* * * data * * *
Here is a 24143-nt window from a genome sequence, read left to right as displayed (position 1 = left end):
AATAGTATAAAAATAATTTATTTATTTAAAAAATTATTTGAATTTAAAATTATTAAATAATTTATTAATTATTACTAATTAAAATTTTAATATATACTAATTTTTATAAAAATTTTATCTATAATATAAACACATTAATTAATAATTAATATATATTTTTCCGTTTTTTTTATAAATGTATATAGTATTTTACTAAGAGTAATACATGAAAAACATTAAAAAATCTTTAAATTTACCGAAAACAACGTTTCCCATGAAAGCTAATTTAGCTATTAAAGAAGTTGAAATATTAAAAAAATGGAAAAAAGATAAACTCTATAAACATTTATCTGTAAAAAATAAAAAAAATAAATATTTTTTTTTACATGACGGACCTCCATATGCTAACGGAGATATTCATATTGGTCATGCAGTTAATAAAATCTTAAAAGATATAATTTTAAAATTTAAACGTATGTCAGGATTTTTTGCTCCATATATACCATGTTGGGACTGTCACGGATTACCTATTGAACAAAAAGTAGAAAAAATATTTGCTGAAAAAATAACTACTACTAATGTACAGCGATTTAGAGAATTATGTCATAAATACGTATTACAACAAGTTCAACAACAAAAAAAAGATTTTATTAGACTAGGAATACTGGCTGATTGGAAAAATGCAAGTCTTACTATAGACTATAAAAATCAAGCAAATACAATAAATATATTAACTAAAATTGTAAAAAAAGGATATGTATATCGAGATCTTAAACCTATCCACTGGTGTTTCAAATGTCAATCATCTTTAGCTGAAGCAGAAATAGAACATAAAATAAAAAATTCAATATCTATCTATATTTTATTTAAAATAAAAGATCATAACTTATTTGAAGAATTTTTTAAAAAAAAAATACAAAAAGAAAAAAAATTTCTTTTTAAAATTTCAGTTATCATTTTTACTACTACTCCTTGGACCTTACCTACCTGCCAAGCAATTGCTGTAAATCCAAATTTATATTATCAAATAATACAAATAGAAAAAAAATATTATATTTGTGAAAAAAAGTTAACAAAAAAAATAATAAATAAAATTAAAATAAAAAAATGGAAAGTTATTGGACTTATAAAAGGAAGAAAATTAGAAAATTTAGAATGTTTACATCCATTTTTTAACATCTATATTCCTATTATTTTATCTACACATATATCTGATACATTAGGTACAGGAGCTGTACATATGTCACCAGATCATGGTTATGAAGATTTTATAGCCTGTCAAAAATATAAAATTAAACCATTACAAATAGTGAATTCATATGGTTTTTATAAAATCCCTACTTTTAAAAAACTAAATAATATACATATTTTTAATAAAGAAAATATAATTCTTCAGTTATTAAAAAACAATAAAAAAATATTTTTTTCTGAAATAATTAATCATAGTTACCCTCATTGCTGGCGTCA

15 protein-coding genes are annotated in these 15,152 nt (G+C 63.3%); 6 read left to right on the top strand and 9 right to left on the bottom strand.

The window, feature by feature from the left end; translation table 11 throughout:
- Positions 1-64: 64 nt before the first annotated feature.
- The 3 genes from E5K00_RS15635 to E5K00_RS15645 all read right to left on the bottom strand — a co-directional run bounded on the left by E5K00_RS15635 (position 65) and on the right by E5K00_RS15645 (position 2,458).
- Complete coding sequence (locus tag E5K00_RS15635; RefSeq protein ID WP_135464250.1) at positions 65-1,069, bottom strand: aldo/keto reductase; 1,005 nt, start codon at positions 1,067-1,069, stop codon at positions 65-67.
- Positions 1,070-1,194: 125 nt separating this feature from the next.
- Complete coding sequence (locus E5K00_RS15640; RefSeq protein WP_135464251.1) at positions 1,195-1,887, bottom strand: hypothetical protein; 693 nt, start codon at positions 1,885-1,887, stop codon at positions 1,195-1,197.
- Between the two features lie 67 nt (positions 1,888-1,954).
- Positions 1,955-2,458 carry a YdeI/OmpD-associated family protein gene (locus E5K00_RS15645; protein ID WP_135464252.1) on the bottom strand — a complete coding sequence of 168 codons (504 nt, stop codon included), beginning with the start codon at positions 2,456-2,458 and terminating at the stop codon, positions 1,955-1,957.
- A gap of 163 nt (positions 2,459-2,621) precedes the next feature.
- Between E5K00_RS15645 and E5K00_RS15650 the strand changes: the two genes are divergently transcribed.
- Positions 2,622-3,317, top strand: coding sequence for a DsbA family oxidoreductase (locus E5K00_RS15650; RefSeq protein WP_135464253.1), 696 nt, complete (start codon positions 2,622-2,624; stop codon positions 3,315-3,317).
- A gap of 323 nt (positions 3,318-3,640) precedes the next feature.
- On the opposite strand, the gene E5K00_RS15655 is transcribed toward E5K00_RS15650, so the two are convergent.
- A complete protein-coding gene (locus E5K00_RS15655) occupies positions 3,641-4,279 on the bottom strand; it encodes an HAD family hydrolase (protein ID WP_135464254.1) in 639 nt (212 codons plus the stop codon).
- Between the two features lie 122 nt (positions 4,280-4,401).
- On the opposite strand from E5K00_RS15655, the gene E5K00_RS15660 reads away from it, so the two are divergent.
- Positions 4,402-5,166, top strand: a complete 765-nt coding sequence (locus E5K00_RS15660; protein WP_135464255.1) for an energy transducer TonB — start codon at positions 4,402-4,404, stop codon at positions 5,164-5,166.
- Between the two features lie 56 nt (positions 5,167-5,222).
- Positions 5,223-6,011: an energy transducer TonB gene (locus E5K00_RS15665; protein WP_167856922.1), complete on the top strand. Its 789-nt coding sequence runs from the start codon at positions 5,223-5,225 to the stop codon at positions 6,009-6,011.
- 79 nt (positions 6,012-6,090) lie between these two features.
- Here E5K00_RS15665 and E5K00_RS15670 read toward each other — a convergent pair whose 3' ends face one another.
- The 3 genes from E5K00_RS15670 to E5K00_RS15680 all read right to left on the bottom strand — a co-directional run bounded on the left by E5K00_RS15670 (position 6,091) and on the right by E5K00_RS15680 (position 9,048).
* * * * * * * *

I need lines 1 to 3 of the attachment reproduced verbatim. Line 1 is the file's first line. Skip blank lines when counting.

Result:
Here is a 24143-nt window from a genome sequence, read left to right as displayed (position 1 = left end):
AATAGTATAAAAATAATTTATTTATTTAAAAAATTATTTGAATTTAAAATTATTAAATAATTTATTAATTATTACTAATTAAAATTTTAATATATACTAATTTTTATAAAAATTTTATCTATAATATAAACACATTAATTAATAATTAATATATATTTTTCCGTTTTTTTTATAAATGTATATAGTATTTTACTAAGAGTAATACATGAAAAACATTAAAAAATCTTTAAATTTACCGAAAACAACGTTTCCCATGAAAGCTAATTTAGCTATTAAAGAAGTTGAAATATTAAAAAAATGGAAAAAAGATAAACTCTATAAACATTTATCTGTAAAAAATAAAAAAAATAAATATTTTTTTTTACATGACGGACCTCCATATGCTAACGGAGATATTCATATTGGTCATGCAGTTAATAAAATCTTAAAAGATATAATTTTAAAATTTAAACGTATGTCAGGATTTTTTGCTCCATATATACCATGTTGGGACTGTCACGGATTACCTATTGAACAAAAAGTAGAAAAAATATTTGCTGAAAAAATAACTACTACTAATGTACAGCGATTTAGAGAATTATGTCATAAATACGTATTACAACAAGTTCAACAACAAAAAAAAGATTTTATTAGACTAGGAATACTGGCTGATTGGAAAAATGCAAGTCTTACTATAGACTATAAAAATCAAGCAAATACAATAAATATATTAACTAAAATTGTAAAAAAAGGATATGTATATCGAGATCTTAAACCTATCCACTGGTGTTTCAAATGTCAATCATCTTTAGCTGAAGCAGAAATAGAACATAAAATAAAAAATTCAATATCTATCTATATTTTATTTAAAATAAAAGATCATAACTTATTTGAAGAATTTTTTAAAAAAAAAATACAAAAAGAAAAAAAATTTCTTTTTAAAATTTCAGTTATCATTTTTACTACTACTCCTTGGACCTTACCTACCTGCCAAGCAATTGCTGTAAATCCAAATTTATATTATCAAATAATACAAATAGAAAAAAAATATTATATTTGTGAAAAAAAGTTAACAAAAAAAATAATAAATAAAATTAAAATAAAAAAATGGAAAGTTATTGGACTTATAAAAGGAAGAAAATTAGAAAATTTAGAATGTTTACATCCATTTTTTAACATCTATATTCCTATTATTTTATCTACACATATATCTGATACATTAGGTACAGGAGCTGTACATATGTCACCAGATCATGGTTATGAAGATTTTATAGCCTGTCAAAAATATAAAATTAAACCATTACAAATAGTGAATTCATATGGTTTTTATAAAATCCCTACTTTTAAAAAACTAAATAATATACATATTTTTAATAAAGAAAATATAATTCTTCAGTTATTAAAAAACAATAAAAAAATATTTTTTTCTGAAATAATTAATCATAGTTACCCTCATTGCTGGCGTCA

15 protein-coding genes are annotated in these 15,152 nt (G+C 63.3%); 6 read left to right on the top strand and 9 right to left on the bottom strand.